Anti-government protesters carry a large Thai national flag as they march in a rally at a major business district in Bangkok December 22, 2013. Tens of thousands of anti-government demonstrators massed at sites around Thailand's capital on Sunday in a bid to topple Prime Minister Yingluck Shinawatra before an uncertain February election the main opposition party will boycott. Image Credit: Reuters

Bangkok: Tens of thousands of Thai protesters rallied on Sunday in their latest attempt to oust the prime minister, paralysing central Bangkok and vowing to block parties from registering for hotly disputed polls.

The protest followed a declaration by the main opposition Democrat Party that it would boycott a snap election called by embattled Prime Minister Yingluck Shinawatra for February 2.

At least 150,000 people had gathered at several sites across Bangkok by Sunday evening, National Security Council Chief Paradorn Pattanatabut told AFP.

Protest leaders say the number is several times higher.

Thailand has lurched deeper and deeper into crisis despite Yingluck’s attempt to dissipate the unrest by calling an election.

Demonstrators want to rid Thailand of Yingluck and the influence of her Dubai-based brother Thaksin — an ousted billionaire ex-premier who is despised by a coalition of the southern Thai poor, the Bangkok middle classes and the elite.

They say he still controls the government from exile.

Firebrand protest leader Suthep Thaugsuban, who has vowed to destroy the “Thaksin regime”, dismisses Yingluck’s call for an election, saying it will install another Thaksin-allied government.

Addressing a crowd of tens of thousands at the city’s Democracy Monument, Suthep urged protesters to blockade the site where the Election Commission is due to hold party registrations from Monday.

“Whoever wants to go inside to register will have to pass through us,” he said.

“If we do not hold the country by February 2, we will shut the country down. No one will go to vote,” he added.

The self-proclaimed People’s Democratic Reform Committee is calling for an unelected “people’s council” to be installed to oversee sweeping but loosely-defined reforms before new elections in around a year to 18 months.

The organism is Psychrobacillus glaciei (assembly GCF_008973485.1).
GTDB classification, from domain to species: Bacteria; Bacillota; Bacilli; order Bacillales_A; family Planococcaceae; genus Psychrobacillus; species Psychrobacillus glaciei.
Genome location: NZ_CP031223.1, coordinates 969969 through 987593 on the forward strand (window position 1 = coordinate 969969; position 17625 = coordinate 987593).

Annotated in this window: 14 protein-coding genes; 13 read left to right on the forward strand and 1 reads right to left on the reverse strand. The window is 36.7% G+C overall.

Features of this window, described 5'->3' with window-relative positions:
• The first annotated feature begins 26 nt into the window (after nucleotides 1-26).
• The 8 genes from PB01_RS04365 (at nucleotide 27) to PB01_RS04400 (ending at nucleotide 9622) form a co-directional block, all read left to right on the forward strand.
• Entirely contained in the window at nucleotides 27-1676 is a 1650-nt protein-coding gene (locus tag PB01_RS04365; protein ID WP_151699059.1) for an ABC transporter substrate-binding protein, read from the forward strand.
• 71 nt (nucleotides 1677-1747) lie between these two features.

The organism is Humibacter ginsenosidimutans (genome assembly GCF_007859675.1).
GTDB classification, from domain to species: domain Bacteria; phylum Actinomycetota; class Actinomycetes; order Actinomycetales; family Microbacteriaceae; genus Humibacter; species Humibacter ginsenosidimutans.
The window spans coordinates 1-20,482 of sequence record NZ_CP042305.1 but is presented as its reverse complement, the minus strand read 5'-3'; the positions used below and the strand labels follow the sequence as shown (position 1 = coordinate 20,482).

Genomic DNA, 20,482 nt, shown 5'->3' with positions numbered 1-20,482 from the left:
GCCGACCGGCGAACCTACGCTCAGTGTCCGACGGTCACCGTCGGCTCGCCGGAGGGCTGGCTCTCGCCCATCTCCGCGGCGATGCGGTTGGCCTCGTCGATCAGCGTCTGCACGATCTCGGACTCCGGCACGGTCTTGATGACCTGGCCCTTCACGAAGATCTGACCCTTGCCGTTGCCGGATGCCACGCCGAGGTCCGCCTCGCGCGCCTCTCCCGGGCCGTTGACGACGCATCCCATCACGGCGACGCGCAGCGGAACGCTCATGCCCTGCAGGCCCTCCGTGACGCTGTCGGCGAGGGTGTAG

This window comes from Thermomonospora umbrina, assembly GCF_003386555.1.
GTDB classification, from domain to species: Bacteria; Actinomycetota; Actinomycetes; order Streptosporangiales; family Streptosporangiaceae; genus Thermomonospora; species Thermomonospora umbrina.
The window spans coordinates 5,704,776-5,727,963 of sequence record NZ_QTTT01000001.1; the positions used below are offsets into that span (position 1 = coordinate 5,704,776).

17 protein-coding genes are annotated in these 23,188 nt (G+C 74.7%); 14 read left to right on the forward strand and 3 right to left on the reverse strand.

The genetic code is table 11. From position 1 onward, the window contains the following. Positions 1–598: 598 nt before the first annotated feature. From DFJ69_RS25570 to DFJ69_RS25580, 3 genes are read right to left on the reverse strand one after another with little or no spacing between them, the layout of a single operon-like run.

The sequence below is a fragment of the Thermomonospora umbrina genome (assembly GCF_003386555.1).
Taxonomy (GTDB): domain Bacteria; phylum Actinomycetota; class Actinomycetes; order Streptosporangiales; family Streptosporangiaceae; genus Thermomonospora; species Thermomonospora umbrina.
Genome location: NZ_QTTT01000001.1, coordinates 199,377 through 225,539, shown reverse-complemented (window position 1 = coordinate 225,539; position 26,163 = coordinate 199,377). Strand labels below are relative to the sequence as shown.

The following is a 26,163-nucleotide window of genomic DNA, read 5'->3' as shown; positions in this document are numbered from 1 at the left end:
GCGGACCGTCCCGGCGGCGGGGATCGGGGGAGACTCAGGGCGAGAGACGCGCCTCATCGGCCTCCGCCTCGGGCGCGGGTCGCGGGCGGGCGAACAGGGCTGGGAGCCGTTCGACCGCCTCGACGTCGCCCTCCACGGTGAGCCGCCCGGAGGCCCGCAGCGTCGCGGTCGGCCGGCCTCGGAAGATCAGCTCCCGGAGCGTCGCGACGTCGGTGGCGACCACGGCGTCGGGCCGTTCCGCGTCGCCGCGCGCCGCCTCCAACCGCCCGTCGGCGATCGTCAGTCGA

Earlier several thousand people — mainly women — gathered outside Yingluck’s suburban house amid tight security, although the premier was travelling outside the capital.

Blowing whistles — the symbol of the weeks-long protests — and waving Thai flags, the crowd chanted “Yingluck get out!”

The premier, who was bounced into dissolving the house in early December after the Democrat Party resigned en masse from parliament, is in the northeast of the country — the heartland of her ruling party.

Analysts say Suthep’s bid is backed by powerful behind-the-scenes forces in a country which has seen 18 successful or attempted coups since 1932.

His movement was bolstered on Saturday by the Democrats’ announcement of a poll boycott.

The move dismayed the prime minister, who said elections must take place to secure Thailand’s fragile democracy.

“If we don’t hold on to the democratic system, what should we hold on to?” she told reporters on Sunday.

“If you don’t accept this government, please accept the system,” she said, adding elections would allow protesters to be heard at the ballot box.

Suthep led a boisterous march of several thousand people to Bangkok’s main commercial district, as demonstrators blocked traffic at several points across Bangkok — including at a symbolic intersection occupied by rival “Red Shirts” in 2010 pro-Thaksin rallies that ended in bloodshed.

Suthep, who was then deputy prime minister for the Democrat Party government, faces murder charges over the crackdown that left scores dead.

Democrat leader Abhisit Vejjajiva has also been indicted for murder over the crackdown.

The Democrats have not won an elected majority in some two decades.

Their party previously boycotted elections in 2006, helping to create the political vacuum that heralded a military coup that ousted Thaksin.

Analysts say the current boycott could produce a similar outcome but also carries a major risk for the country’s oldest political party, which could face a wipe-out if the polls go ahead.

The protesters have appealed for the support of the army to overturn the government, which is holding out despite the enormous pressure on the streets.

But the military has indicated it will not step in directly at this stage.

Thaksin is adored among rural communities and the working class, particularly in the north and northeast. But the billionaire tycoon-turned-politician is reviled by the elite, who see him as corrupt and a threat to the revered monarchy.

Pro-Thaksin parties have won every election since 2001, most recently with a landslide victory under Yingluck two years ago.